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Biography of Physical Sensation

A re-creation of a person's sensory experiences that shouldn't be missed

Reviewed by Avimaan Syam, Fri., Oct. 22, 2010

Arts Review

Biography of Physical Sensation

Salvage Vanguard Theater, 2803 Manor Rd., 474-7886 www.rubberrep.blogspot.com

Through Oct. 30
Running time: 1 hr., 30 min.

A disclaimer of some importance: This was the most difficult review I've ever had to write and the hardest it's ever been to sit through a whole play. More on that later.

Gagging on peas. Getting dysentery in India. Jumping off cars in Xalapa and skinning my arm. Playing the banjo for hours and listening to Beethoven on Christmas and brief, explosive sexual encounters. All of these experiences have been a part of my life, and well I may tell of them in as exacting detail as possible.

Yet there are the big stars in the skies of our lives and the little ones, too – memories that we string into constellations, important patterns, life stories, and those that have no definitive connection to anything else and yet are also forever a part of your life. Learning to tie your shoes. The way your mother made meat loaf. And so on.

Rubber Repertory's Biography of Physical Sensation chronicles the life of one woman, Jamie Damon, by looking across the starry night of her life and plucking instances from the monumental and insignificant and re-creating them for the audience to experience.

Entering the Salvage Vanguard stage, which looks like a garage sale crossed with a kindergarten classroom, there is only a hint of the sensation symphony that is to come. Chairs are placed in a circle and are demarcated between big, medium, and little – the larger your chair, the more intense the sensations the company shares with you are.

The re-creation of experiences vary from the tasting of various foods and smelling of odors from Damon's life to the more extreme: the simulation of a motorcycle accident, of being shot in the leg with a BB gun, and what I experienced.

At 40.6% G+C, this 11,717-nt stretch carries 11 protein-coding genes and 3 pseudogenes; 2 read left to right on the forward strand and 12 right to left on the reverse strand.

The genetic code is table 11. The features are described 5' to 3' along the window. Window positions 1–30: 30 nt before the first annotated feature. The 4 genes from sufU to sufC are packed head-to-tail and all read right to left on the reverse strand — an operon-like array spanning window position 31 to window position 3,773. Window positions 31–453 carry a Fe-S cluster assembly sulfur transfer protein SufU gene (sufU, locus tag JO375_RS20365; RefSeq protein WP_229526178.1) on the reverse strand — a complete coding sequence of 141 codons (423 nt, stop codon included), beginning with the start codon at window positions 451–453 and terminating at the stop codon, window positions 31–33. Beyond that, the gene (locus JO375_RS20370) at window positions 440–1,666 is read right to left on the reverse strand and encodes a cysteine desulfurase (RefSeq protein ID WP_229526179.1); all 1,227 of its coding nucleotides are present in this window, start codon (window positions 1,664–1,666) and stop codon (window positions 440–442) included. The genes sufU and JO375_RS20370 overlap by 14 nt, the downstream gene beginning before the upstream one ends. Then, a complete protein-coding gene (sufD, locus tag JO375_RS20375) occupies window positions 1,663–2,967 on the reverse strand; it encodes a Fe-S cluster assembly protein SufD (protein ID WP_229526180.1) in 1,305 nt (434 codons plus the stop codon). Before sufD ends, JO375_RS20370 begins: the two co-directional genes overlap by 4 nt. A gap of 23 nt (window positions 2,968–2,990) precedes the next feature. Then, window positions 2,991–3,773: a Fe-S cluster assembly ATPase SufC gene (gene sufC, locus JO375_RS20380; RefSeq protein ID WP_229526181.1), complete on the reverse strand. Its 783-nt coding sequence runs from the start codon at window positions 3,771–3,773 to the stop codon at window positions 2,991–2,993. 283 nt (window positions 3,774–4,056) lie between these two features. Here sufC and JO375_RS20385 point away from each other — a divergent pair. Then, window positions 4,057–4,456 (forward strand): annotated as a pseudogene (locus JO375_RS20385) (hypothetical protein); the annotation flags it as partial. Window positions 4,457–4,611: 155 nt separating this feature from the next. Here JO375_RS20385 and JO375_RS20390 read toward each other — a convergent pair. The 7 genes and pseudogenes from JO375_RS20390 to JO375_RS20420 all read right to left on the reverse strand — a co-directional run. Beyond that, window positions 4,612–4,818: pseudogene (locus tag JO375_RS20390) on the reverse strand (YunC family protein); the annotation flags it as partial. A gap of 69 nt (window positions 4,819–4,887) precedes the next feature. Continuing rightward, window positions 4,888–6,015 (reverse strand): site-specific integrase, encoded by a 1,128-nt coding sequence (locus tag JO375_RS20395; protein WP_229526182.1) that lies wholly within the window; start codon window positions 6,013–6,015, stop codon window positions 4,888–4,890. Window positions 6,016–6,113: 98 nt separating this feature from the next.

Returning to my disclaimer that this was the most difficult play I ever had to sit through: That's because of the sensation that I participated in. I was reliving an experience involving some sort of traumatic accident with a horse. I carried a heavy backpack and weights around the stage, trying to follow a string on the ground while wearing glasses that made seeing anything impossible. Once I returned to my seat, I was asked to eat four saltine crackers at once, and while I was attempting to do so an anesthetic was rubbed across my lips and gums, paper towels were stuffed up my nose, a chin strap was placed so I could barely move my jaw, a hideous mask was placed over my head, a brace was applied to my neck, some sort of weight was applied to the small of my back, and my legs had to be propped up at an uncomfortable angle for the next hour of the show.

Subsequently, as you might surmise, my perception of the show was quite different than others. I could see out of my mask only by tilting my head at a very difficult angle. And yet this made my impression of the sensations of the show all the more acute, taking in what I could from within the constricting contraption I was subjected to.

Rubber Repertory brings the sensations directly to the audience with Biography. The show is a blend of participation and observation as the different technicians in the cast create different experiences simultaneously across the stage. Without having the time to have every audience member enact every sensation, Biography's construct created a shared experience across the night's participants: people gasping at what was about to transpire to some blindfolded soul.

Even though I missed chunks of the show and was subject to intense discomfort, I wouldn't have traded my seat for anyone else's. And the show is so open-ended and dependent on its audience members' creations and reactions that you can see completely different shows every night. What's wonderful about Rubber Repertory is that they take the concepts, the tenets, the expectations of theatre, and blow them out of the water. There is no context to the sensations from Jamie Damon's life nor should there be. This is a wholly different type of sharing – and an experience you shouldn't miss.

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